Rabies is a fatal virus that affects the central nervous system of almost all mammals, including humans. The virus is most common in wild animals like raccoons, skunks, bats, and foxes. It is spread by contact with saliva on an open wound of the skin. The virus causes behavior changes, seizures and death. Rabies vaccine is required by law.
Rabies vaccinations should be given at 12 or 16 weeks* (according to state law), boostered in 1 year, then boostered every 1 or 3 years depending on the vaccine used and the state law. The Pet Stop offers a 1 year or 3 year approved rabies vaccine that must be administered annually.
* Rabies vaccines will only be administered to pets 16 weeks or older.
4 in 1 -FVRCPC
The 4 in 1 vaccination provides protection from Feline Viral Rhinotrachetis (FVR), Calicivirus, Panleukopenia & Chlamydia. This vaccination may start as early as 8 weeks in healthy cats, booster every 3-4 weeks until at least 16 weeks, then administered annually.
Feline Leukemia (FeLV) Testing & Vaccine
Feline leukemia can be spread by lateral or vertical transmission. Lateral transmission is from cat to cat by close contact such as sharing food bowls, grooming, or fighting. Vertical transmission is from mother to kittens. The virus commonly causes anemia or lymphoma, but because it suppresses the immune system, it can also predispose cats to deadly infections. Feline leukemia is a disease that only affects cats — it cannot be transmitted to people, dogs, or other animals. Cats can receive the leukemia vaccine at 8 weeks of age, boostered in 3-4 weeks.
At The Pet Stop we recommend Feline Leukemia Testing to the cat owner if his/her cat has never been tested in order to determine the FeLV status of the individual cat. If the cat is negative, vaccination is recommended especially where cats have a higher risk of exposure such as in multiple cat households.
Heartworm disease in cats is very different from heartworm disease in dogs. The cat is an atypical host for heartworms, and most worms in cats do not survive to the adult stage. Cats with adult heartworms typically have just one to three worms, and many cats affected by heartworms have no adult worms. While this means heartworm disease often goes undiagnosed in cats, it’s important to understand that even immature worms cause real damage in the form of a condition known as heartworm associated respiratory disease (HARD). Moreover, the medication used to treat heartworm infections in dogs cannot be used in cats, so prevention is the only means of protecting cats from the effects of heartworm disease. The Pet Stop carries Revolution to prevent heartworm infection in cats.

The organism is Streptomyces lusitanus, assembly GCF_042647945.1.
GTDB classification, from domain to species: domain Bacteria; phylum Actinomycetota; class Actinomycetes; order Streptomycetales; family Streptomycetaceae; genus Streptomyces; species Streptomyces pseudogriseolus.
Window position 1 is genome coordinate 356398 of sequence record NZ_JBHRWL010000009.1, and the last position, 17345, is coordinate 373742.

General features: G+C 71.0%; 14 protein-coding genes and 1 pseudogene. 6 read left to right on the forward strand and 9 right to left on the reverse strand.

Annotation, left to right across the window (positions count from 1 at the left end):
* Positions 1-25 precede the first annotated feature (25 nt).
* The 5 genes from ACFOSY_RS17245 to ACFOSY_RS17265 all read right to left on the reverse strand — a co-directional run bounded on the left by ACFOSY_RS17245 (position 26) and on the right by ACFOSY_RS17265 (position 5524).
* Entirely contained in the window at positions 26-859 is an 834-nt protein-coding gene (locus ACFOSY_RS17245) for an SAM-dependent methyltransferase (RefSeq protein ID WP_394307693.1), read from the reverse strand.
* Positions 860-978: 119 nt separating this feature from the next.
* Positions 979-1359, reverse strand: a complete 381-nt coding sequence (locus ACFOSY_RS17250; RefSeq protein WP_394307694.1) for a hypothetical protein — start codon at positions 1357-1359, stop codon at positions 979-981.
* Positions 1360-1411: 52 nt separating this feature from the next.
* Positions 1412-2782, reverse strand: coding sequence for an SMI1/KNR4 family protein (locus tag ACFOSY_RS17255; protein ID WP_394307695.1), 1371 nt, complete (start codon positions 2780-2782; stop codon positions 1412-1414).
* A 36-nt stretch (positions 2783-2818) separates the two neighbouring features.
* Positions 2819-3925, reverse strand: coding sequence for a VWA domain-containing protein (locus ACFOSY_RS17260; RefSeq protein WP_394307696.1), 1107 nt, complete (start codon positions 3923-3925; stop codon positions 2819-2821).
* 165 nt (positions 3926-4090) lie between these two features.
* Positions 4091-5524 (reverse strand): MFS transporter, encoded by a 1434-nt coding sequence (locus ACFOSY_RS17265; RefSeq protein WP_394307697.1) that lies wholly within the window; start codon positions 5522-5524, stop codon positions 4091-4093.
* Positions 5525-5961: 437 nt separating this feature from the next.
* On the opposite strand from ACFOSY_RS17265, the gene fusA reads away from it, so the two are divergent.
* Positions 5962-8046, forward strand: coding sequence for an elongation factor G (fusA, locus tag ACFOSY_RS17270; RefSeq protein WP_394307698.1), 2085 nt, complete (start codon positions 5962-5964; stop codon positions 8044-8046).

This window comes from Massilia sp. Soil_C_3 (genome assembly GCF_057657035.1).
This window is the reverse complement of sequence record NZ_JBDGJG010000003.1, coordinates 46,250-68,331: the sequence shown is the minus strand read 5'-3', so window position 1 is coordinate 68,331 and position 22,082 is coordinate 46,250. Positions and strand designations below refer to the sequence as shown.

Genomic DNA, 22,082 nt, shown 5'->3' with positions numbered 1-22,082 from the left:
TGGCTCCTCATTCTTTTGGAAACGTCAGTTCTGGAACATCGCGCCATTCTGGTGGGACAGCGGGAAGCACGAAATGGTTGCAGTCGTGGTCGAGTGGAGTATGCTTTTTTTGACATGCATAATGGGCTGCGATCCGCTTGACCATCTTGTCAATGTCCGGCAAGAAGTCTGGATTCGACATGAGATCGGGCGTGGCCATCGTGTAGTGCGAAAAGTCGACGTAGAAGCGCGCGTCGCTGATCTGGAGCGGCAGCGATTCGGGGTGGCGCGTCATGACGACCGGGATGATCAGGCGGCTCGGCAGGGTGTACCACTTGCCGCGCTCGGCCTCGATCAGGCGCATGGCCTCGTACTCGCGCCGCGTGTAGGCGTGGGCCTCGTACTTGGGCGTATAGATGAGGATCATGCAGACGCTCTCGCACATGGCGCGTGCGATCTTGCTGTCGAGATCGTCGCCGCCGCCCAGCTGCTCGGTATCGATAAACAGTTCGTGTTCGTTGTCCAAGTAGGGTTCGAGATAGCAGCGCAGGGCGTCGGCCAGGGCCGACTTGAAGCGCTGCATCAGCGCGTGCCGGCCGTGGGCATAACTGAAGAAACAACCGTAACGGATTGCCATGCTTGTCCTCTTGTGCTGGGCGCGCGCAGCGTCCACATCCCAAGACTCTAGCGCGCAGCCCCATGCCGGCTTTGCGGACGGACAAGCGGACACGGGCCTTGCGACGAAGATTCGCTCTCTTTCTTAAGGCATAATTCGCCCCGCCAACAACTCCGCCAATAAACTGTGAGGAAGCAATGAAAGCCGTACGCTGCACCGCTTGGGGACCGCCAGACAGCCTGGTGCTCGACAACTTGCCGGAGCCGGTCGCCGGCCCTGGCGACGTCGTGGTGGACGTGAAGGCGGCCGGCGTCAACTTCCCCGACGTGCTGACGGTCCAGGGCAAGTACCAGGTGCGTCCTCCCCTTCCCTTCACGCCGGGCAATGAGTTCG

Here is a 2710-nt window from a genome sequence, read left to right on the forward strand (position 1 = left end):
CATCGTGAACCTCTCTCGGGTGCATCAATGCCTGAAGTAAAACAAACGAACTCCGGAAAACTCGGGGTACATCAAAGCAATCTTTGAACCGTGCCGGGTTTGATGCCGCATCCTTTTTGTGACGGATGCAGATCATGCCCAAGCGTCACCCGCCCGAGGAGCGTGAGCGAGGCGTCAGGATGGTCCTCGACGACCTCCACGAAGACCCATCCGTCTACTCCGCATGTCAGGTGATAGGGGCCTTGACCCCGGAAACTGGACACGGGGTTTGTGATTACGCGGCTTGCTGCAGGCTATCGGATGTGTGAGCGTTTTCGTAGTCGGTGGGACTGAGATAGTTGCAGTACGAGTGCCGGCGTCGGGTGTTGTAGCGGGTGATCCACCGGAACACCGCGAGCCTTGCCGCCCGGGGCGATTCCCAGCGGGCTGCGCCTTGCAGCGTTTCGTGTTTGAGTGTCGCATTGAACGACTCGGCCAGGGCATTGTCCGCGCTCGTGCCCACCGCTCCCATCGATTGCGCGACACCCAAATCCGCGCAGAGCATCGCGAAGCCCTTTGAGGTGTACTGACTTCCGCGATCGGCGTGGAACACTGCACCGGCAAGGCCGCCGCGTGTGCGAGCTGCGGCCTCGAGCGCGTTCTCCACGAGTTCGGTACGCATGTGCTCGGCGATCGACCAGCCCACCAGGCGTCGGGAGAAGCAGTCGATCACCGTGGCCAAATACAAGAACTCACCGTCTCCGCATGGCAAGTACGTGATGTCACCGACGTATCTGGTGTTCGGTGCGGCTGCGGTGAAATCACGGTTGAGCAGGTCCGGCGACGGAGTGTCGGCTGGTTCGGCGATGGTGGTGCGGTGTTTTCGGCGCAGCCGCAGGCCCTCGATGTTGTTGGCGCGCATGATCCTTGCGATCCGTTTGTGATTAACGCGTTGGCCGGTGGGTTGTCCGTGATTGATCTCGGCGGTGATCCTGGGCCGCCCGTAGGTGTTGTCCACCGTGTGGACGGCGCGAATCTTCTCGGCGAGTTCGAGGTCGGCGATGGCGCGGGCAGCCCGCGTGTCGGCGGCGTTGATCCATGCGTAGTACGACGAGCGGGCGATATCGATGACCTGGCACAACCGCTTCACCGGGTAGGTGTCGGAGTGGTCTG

The Pet Stop will deworm a dog or cat with an oral dose of Pyrantel. Pyrantel Pamoate treats hookworms and roundworms in pets. Roundworms and hookworms are typically picked up by your pet when it eats infected soil or feces. The Pet Stop also carries Droncit. Droncit tablets remove tapeworms from dogs and cats. Droncit is a wormer with a single ingredient, praziquantel. Praziquantel is an FDA-approved oral medication that treats infestations from multiple species of tapeworm, including Dipyldium caninum in dogs and cats. Droncit treats infestations from Taenia taeniaformis in cats, and Taenia pisiformis in dogs. This prescription wormer is also indicated for the removal of multiple Echinococcus species.Flea & Tick Control
Unless protected, dogs and cats of all ages can be harmed by a variety of parasitic infections.
Fleas & Ticks
Fleas and Ticks can infest dogs and cats and in areas of moderate to severe infestation, people can be bitten by fleas. An infestation that is severe and not treated can cause death to a pet due to blood loss (anemia). Histamine-like compounds in flea saliva irritates the skin and allergies to fleas develop in both dogs and cats. There is no cure for flea allergy hypersensitivity, only management through flea control. The Pet Stop Clinic carries the latest products in the war on fleas including Revolution, Activyl, Comfortis and Frontline.